For my next show I will likely not even frame my prints but will have them printed on aluminum sheets by Bay Photo. I have done them up to 30" X 45" and they look great. They certainly cost a lot to print, but then there is no further cost for framing. They really show off your images well, but they maybe aren't appropriate for all genres. And if you like the idea of these, Bay Photo gives you 25% off on your first order (no matter how big) so you could print the whole show at once for quite a savings.

I'll quickly say regarding a website, you might want to consider using a Smugmug Pro account to keep costs down. It's easy to setup commerce with Smugmug. If you don't mind spending more I am sure there are designers that would appreciate your business and do a great job for you though :)

I'm not so sure you "need" a logo for your photography business if you want to save that cost. Again, I am sure there are designers that would be happy for your business and could do a great job for you- but maybe it isn't a necessary thing.

Hope that little bit helps- good luck!

08/30/2011 03:34:09 PM · #5
I've seen prints on aluminum, and they do look great and need no framing. Another option is canvas. You'd have to try one print to see if you like the effect. If so, the canvas prints can be hung without the cost of framing. These two options may require standard aspect ration images, and for me, that can be a problem.

I use PhotoDeck for my website, because they have an automatic fulfillment process for licensing, and they are getting into the printing side of things too. For now, I put my prints on DPCPrints and link to them from PhotoDeck. I found the website quite easy to setup. I don't know how professional it looks, but you can decide for yourself: Julianne Bockius Photography.
08/30/2011 04:07:26 PM · #6
Congrats, Janine!!! We're both in the same boat. Best of luck with yours :-)
08/30/2011 06:40:03 PM · #7
wow, such great information and such a HUGE learning curve I will be on...I want to re-read your posts and comment back on them to ask more questions...but right at this moment I'm super crazy busy....Thank you so much...

I was surprised to have some answers back...a couple of people referred to the thread but I thought it had gone to the thread graveyard...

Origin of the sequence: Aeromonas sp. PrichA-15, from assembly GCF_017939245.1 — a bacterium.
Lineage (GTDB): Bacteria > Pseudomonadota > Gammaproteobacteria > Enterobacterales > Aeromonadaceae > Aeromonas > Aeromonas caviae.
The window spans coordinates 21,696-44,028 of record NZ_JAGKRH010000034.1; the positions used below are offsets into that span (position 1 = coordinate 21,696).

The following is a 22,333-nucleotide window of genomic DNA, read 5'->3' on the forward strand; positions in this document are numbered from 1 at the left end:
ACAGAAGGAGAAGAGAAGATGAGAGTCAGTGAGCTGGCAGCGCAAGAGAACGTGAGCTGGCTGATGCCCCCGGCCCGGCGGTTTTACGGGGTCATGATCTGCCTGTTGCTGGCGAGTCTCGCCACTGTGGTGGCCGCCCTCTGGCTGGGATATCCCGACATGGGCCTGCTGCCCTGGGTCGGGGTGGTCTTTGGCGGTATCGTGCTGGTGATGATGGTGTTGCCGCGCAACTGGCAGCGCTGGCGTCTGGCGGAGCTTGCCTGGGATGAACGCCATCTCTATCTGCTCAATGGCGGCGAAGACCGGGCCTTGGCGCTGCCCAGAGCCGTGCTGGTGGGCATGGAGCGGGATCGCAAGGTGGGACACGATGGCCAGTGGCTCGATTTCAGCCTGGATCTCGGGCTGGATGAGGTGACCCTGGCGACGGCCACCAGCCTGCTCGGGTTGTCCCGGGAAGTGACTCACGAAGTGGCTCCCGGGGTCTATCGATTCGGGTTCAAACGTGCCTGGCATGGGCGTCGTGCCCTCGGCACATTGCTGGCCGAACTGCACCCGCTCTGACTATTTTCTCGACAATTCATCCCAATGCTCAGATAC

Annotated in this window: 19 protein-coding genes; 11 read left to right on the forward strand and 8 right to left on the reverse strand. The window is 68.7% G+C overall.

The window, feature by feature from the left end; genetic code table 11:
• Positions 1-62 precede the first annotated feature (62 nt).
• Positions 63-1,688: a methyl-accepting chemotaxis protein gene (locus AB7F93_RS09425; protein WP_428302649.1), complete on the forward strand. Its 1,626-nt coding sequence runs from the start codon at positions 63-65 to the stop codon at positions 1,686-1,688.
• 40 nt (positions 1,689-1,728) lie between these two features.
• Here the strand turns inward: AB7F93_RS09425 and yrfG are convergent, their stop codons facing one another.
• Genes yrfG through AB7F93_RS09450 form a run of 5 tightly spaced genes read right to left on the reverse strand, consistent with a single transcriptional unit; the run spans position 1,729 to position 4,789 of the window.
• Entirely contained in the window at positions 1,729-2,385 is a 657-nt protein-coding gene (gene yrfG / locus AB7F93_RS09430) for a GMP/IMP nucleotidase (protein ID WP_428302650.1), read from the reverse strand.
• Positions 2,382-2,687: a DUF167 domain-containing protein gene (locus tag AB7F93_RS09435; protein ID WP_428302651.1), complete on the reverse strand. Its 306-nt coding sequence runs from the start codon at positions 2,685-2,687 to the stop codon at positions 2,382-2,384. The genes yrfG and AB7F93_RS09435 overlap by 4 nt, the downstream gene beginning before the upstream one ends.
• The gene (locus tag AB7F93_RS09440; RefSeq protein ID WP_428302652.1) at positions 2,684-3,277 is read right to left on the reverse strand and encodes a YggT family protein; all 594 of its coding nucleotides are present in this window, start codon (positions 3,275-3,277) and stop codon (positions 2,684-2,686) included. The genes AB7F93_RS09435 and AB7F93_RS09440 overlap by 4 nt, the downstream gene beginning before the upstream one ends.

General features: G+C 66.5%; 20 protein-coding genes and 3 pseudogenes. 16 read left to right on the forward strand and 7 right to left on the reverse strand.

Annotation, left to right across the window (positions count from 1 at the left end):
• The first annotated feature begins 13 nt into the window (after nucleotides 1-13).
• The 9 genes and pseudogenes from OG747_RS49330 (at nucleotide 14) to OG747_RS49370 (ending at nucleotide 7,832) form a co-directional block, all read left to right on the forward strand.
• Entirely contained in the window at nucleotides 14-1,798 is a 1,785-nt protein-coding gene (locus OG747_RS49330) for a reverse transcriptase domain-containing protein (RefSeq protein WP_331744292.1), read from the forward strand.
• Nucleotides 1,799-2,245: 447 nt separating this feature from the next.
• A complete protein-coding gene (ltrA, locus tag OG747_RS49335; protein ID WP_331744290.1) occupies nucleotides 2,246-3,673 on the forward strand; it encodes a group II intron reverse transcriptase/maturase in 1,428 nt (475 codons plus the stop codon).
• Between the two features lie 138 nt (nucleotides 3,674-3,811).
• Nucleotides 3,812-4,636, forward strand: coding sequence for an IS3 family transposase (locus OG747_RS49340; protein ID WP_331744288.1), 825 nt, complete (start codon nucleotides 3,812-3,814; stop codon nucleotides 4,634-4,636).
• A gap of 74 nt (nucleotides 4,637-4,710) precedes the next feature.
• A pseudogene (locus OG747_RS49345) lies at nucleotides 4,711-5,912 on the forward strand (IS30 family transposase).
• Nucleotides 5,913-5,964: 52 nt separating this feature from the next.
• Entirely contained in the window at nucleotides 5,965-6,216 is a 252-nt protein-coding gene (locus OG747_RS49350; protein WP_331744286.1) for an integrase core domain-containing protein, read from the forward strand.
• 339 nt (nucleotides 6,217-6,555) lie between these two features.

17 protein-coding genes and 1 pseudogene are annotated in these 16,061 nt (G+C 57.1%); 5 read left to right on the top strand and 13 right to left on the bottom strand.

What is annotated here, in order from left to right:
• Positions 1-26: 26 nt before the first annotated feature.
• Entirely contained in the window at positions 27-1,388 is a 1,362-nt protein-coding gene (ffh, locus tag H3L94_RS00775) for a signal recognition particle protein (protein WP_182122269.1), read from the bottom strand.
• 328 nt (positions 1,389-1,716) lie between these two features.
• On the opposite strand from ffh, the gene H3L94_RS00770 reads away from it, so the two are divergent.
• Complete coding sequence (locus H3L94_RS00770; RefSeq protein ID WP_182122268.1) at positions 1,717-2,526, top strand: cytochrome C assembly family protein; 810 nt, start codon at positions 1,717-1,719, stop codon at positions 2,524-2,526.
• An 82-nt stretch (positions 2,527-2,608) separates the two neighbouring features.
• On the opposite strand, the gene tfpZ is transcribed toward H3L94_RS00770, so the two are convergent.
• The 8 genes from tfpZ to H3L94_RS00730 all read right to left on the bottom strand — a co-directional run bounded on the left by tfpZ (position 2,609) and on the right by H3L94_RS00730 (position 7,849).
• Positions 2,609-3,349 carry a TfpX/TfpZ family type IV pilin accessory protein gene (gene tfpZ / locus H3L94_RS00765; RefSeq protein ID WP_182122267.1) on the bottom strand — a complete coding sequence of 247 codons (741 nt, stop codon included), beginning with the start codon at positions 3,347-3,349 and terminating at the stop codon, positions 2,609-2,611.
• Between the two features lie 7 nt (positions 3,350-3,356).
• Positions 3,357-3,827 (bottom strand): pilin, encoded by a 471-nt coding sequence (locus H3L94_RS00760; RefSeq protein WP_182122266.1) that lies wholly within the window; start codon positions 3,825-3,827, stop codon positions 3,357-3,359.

You have all pointed out things that I had NO idea about...so maybe this is bigger than what I can do NOW...but as Skip said...I need a plan...and that's what I'm going to try to formulate....
08/31/2011 07:11:59 AM · #8
What kind of document I should get from a model so I can sell a print of her?
I have some good model photos which would probably sell as prints, but I'm not sure the model release that I use for stock photography is enough to ensure that I can sell prints.
Do you have this kind of release? Do you mind sharing it?
I'm not on my computer now, but I can surelly share my model release document, if anybody cares.

10/11/2011 08:51:18 PM · #9
I find that it helps to sell your photography with frames. I use frames4less.com, what i do is i upload my images to the site and design a frame for it, then i print screen with my image in the frame and post that on my site. This way, when my art sells, i just order the frame after.

My 2c
10/11/2011 09:20:42 PM · #10
Originally posted by marcusvdt:

...t I'm not sure the model release that I use for stock photography is enough to ensure that I can sell prints.

Typically the release for stock use is the most expansive release around; it will usually specify something along the line of "any and all uses ..."

If you are selling individual, "fine art" prints you don't need any kind of release; if you want to include the picture in a calendar, book, greeting card or coffee mug you need the same one as the stock release.